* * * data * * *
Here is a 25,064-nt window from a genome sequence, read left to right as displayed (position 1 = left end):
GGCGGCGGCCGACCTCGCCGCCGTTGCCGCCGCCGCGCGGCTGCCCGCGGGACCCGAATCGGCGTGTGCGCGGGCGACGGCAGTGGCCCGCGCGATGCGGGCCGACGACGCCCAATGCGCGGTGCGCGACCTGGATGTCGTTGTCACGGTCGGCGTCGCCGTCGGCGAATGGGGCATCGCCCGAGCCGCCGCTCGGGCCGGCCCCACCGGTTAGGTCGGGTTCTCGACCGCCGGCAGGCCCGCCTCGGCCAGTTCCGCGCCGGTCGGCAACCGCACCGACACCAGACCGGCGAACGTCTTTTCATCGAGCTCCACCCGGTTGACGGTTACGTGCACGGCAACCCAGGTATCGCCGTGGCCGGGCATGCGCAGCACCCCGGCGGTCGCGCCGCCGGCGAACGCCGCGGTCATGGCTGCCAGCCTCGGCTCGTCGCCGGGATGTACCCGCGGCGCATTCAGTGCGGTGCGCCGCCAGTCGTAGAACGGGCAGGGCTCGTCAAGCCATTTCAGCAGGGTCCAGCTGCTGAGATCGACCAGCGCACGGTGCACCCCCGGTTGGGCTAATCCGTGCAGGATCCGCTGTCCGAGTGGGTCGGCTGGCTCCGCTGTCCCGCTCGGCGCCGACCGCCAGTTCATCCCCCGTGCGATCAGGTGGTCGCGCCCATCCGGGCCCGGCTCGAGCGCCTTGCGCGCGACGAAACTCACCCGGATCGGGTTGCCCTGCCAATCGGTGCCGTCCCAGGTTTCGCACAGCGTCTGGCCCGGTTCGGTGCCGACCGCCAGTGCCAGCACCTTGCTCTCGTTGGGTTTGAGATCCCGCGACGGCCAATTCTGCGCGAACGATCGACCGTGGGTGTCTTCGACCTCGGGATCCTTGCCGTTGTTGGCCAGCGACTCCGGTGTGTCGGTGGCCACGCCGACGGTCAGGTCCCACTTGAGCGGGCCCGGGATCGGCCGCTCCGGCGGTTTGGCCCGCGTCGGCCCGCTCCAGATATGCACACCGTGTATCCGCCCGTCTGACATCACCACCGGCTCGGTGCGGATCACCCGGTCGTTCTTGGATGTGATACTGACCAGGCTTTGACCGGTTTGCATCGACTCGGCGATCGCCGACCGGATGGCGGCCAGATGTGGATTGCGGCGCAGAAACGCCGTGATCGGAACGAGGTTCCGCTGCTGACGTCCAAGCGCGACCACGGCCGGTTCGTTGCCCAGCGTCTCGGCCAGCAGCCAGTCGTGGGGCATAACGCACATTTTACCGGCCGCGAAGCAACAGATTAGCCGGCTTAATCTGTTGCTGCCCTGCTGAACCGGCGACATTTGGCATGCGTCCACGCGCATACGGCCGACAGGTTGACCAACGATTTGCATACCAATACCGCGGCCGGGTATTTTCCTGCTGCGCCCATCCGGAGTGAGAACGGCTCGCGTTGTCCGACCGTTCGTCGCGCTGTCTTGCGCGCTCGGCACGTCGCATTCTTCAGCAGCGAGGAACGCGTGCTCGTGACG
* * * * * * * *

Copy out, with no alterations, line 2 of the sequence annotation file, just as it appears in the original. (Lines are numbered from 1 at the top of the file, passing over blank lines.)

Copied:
GGCGGCGGCCGACCTCGCCGCCGTTGCCGCCGCCGCGCGGCTGCCCGCGGGACCCGAATCGGCGTGTGCGCGGGCGACGGCAGTGGCCCGCGCGATGCGGGCCGACGACGCCCAATGCGCGGTGCGCGACCTGGATGTCGTTGTCACGGTCGGCGTCGCCGTCGGCGAATGGGGCATCGCCCGAGCCGCCGCTCGGGCCGGCCCCACCGGTTAGGTCGGGTTCTCGACCGCCGGCAGGCCCGCCTCGGCCAGTTCCGCGCCGGTCGGCAACCGCACCGACACCAGACCGGCGAACGTCTTTTCATCGAGCTCCACCCGGTTGACGGTTACGTGCACGGCAACCCAGGTATCGCCGTGGCCGGGCATGCGCAGCACCCCGGCGGTCGCGCCGCCGGCGAACGCCGCGGTCATGGCTGCCAGCCTCGGCTCGTCGCCGGGATGTACCCGCGGCGCATTCAGTGCGGTGCGCCGCCAGTCGTAGAACGGGCAGGGCTCGTCAAGCCATTTCAGCAGGGTCCAGCTGCTGAGATCGACCAGCGCACGGTGCACCCCCGGTTGGGCTAATCCGTGCAGGATCCGCTGTCCGAGTGGGTCGGCTGGCTCCGCTGTCCCGCTCGGCGCCGACCGCCAGTTCATCCCCCGTGCGATCAGGTGGTCGCGCCCATCCGGGCCCGGCTCGAGCGCCTTGCGCGCGACGAAACTCACCCGGATCGGGTTGCCCTGCCAATCGGTGCCGTCCCAGGTTTCGCACAGCGTCTGGCCCGGTTCGGTGCCGACCGCCAGTGCCAGCACCTTGCTCTCGTTGGGTTTGAGATCCCGCGACGGCCAATTCTGCGCGAACGATCGACCGTGGGTGTCTTCGACCTCGGGATCCTTGCCGTTGTTGGCCAGCGACTCCGGTGTGTCGGTGGCCACGCCGACGGTCAGGTCCCACTTGAGCGGGCCCGGGATCGGCCGCTCCGGCGGTTTGGCCCGCGTCGGCCCGCTCCAGATATGCACACCGTGTATCCGCCCGTCTGACATCACCACCGGCTCGGTGCGGATCACCCGGTCGTTCTTGGATGTGATACTGACCAGGCTTTGACCGGTTTGCATCGACTCGGCGATCGCCGACCGGATGGCGGCCAGATGTGGATTGCGGCGCAGAAACGCCGTGATCGGAACGAGGTTCCGCTGCTGACGTCCAAGCGCGACCACGGCCGGTTCGTTGCCCAGCGTCTCGGCCAGCAGCCAGTCGTGGGGCATAACGCACATTTTACCGGCCGCGAAGCAACAGATTAGCCGGCTTAATCTGTTGCTGCCCTGCTGAACCGGCGACATTTGGCATGCGTCCACGCGCATACGGCCGACAGGTTGACCAACGATTTGCATACCAATACCGCGGCCGGGTATTTTCCTGCTGCGCCCATCCGGAGTGAGAACGGCTCGCGTTGTCCGACCGTTCGTCGCGCTGTCTTGCGCGCTCGGCACGTCGCATTCTTCAGCAGCGAGGAACGCGTGCTCGTGACG